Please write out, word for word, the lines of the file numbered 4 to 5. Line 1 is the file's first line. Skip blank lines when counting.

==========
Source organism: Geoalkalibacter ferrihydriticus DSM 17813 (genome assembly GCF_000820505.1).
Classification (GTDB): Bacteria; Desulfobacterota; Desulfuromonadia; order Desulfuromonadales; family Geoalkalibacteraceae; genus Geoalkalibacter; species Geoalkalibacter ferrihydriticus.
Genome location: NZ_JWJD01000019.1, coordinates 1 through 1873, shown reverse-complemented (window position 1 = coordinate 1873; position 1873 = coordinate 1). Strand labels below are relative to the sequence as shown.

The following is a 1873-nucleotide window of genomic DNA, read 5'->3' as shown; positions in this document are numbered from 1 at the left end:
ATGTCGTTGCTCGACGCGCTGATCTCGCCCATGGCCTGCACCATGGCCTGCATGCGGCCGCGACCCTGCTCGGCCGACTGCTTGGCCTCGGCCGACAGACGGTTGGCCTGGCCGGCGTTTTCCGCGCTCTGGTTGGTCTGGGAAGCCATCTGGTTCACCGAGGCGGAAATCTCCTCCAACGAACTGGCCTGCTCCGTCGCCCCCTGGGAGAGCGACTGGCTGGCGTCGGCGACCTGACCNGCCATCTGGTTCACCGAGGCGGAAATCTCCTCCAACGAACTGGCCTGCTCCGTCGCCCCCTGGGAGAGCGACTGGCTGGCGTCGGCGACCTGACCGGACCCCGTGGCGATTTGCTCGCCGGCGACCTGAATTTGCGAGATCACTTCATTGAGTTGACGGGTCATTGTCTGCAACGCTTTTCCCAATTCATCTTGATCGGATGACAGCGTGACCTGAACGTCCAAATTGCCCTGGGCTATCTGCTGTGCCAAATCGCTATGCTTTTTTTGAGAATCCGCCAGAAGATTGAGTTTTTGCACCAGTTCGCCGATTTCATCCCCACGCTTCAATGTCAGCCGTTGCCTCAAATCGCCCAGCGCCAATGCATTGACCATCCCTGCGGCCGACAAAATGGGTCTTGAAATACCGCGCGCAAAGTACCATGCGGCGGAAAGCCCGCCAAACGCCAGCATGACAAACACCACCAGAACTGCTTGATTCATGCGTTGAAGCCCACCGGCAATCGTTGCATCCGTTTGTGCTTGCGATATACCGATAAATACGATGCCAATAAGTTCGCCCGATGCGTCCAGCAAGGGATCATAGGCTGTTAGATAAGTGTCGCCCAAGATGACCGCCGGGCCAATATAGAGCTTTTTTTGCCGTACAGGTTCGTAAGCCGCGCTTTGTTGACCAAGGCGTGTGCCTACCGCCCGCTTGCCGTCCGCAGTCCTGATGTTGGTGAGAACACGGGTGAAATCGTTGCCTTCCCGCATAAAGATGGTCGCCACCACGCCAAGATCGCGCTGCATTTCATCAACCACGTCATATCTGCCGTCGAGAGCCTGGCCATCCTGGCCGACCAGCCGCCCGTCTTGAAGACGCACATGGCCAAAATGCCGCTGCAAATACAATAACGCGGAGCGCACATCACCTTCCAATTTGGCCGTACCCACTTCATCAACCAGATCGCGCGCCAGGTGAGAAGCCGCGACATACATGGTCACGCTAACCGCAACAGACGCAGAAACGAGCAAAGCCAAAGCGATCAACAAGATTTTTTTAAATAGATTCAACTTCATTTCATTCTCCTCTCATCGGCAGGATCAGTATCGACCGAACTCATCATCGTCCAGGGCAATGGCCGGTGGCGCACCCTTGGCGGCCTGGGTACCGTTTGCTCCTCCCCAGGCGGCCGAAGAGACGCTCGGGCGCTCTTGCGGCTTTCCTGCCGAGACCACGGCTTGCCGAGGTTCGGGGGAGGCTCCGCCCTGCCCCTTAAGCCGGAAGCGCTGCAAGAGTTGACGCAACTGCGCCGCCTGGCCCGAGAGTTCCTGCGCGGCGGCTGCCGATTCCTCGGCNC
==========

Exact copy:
The following is a 1873-nucleotide window of genomic DNA, read 5'->3' as shown; positions in this document are numbered from 1 at the left end:
ATGTCGTTGCTCGACGCGCTGATCTCGCCCATGGCCTGCACCATGGCCTGCATGCGGCCGCGACCCTGCTCGGCCGACTGCTTGGCCTCGGCCGACAGACGGTTGGCCTGGCCGGCGTTTTCCGCGCTCTGGTTGGTCTGGGAAGCCATCTGGTTCACCGAGGCGGAAATCTCCTCCAACGAACTGGCCTGCTCCGTCGCCCCCTGGGAGAGCGACTGGCTGGCGTCGGCGACCTGACCNGCCATCTGGTTCACCGAGGCGGAAATCTCCTCCAACGAACTGGCCTGCTCCGTCGCCCCCTGGGAGAGCGACTGGCTGGCGTCGGCGACCTGACCGGACCCCGTGGCGATTTGCTCGCCGGCGACCTGAATTTGCGAGATCACTTCATTGAGTTGACGGGTCATTGTCTGCAACGCTTTTCCCAATTCATCTTGATCGGATGACAGCGTGACCTGAACGTCCAAATTGCCCTGGGCTATCTGCTGTGCCAAATCGCTATGCTTTTTTTGAGAATCCGCCAGAAGATTGAGTTTTTGCACCAGTTCGCCGATTTCATCCCCACGCTTCAATGTCAGCCGTTGCCTCAAATCGCCCAGCGCCAATGCATTGACCATCCCTGCGGCCGACAAAATGGGTCTTGAAATACCGCGCGCAAAGTACCATGCGGCGGAAAGCCCGCCAAACGCCAGCATGACAAACACCACCAGAACTGCTTGATTCATGCGTTGAAGCCCACCGGCAATCGTTGCATCCGTTTGTGCTTGCGATATACCGATAAATACGATGCCAATAAGTTCGCCCGATGCGTCCAGCAAGGGATCATAGGCTGTTAGATAAGTGTCGCCCAAGATGACCGCCGGGCCAATATAGAGCTTTTTTTGCCGTACAGGTTCGTAAGCCGCGCTTTGTTGACCAAGGCGTGTGCCTACCGCCCGCTTGCCGTCCGCAGTCCTGATGTTGGTGAGAACACGGGTGAAATCGTTGCCTTCCCGCATAAAGATGGTCGCCACCACGCCAAGATCGCGCTGCATTTCATCAACCACGTCATATCTGCCGTCGAGAGCCTGGCCATCCTGGCCGACCAGCCGCCCGTCTTGAAGACGCACATGGCCAAAATGCCGCTGCAAATACAATAACGCGGAGCGCACATCACCTTCCAATTTGGCCGTACCCACTTCATCAACCAGATCGCGCGCCAGGTGAGAAGCCGCGACATACATGGTCACGCTAACCGCAACAGACGCAGAAACGAGCAAAGCCAAAGCGATCAACAAGATTTTTTTAAATAGATTCAACTTCATTTCATTCTCCTCTCATCGGCAGGATCAGTATCGACCGAACTCATCATCGTCCAGGGCAATGGCCGGTGGCGCACCCTTGGCGGCCTGGGTACCGTTTGCTCCTCCCCAGGCGGCCGAAGAGACGCTCGGGCGCTCTTGCGGCTTTCCTGCCGAGACCACGGCTTGCCGAGGTTCGGGGGAGGCTCCGCCCTGCCCCTTAAGCCGGAAGCGCTGCAAGAGTTGACGCAACTGCGCCGCCTGGCCCGAGAGTTCCTGCGCGGCGGCTGCCGATTCCTCGGCNC